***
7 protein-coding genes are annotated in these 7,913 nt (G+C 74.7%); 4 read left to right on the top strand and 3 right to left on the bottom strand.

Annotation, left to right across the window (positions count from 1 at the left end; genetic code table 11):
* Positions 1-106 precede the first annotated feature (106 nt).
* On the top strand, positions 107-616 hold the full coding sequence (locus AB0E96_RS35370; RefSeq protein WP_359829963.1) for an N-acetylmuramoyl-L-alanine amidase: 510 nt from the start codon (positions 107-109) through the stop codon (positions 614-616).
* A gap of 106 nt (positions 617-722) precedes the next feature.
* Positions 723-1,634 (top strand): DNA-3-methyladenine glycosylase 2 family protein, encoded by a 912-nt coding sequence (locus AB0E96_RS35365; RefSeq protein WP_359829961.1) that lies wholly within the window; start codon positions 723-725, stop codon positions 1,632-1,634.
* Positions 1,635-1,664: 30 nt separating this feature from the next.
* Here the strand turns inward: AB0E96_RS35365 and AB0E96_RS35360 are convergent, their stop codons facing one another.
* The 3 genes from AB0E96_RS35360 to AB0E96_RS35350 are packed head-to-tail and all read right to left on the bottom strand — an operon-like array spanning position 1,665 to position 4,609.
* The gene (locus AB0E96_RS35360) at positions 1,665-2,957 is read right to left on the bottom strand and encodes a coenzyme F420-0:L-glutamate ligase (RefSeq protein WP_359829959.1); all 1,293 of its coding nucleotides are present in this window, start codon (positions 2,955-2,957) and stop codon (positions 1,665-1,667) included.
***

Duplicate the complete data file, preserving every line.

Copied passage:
7 protein-coding genes are annotated in these 7,913 nt (G+C 74.7%); 4 read left to right on the top strand and 3 right to left on the bottom strand.

Annotation, left to right across the window (positions count from 1 at the left end; genetic code table 11):
* Positions 1-106 precede the first annotated feature (106 nt).
* On the top strand, positions 107-616 hold the full coding sequence (locus AB0E96_RS35370; RefSeq protein WP_359829963.1) for an N-acetylmuramoyl-L-alanine amidase: 510 nt from the start codon (positions 107-109) through the stop codon (positions 614-616).
* A gap of 106 nt (positions 617-722) precedes the next feature.
* Positions 723-1,634 (top strand): DNA-3-methyladenine glycosylase 2 family protein, encoded by a 912-nt coding sequence (locus AB0E96_RS35365; RefSeq protein WP_359829961.1) that lies wholly within the window; start codon positions 723-725, stop codon positions 1,632-1,634.
* Positions 1,635-1,664: 30 nt separating this feature from the next.
* Here the strand turns inward: AB0E96_RS35365 and AB0E96_RS35360 are convergent, their stop codons facing one another.
* The 3 genes from AB0E96_RS35360 to AB0E96_RS35350 are packed head-to-tail and all read right to left on the bottom strand — an operon-like array spanning position 1,665 to position 4,609.
* The gene (locus AB0E96_RS35360) at positions 1,665-2,957 is read right to left on the bottom strand and encodes a coenzyme F420-0:L-glutamate ligase (RefSeq protein WP_359829959.1); all 1,293 of its coding nucleotides are present in this window, start codon (positions 2,955-2,957) and stop codon (positions 1,665-1,667) included.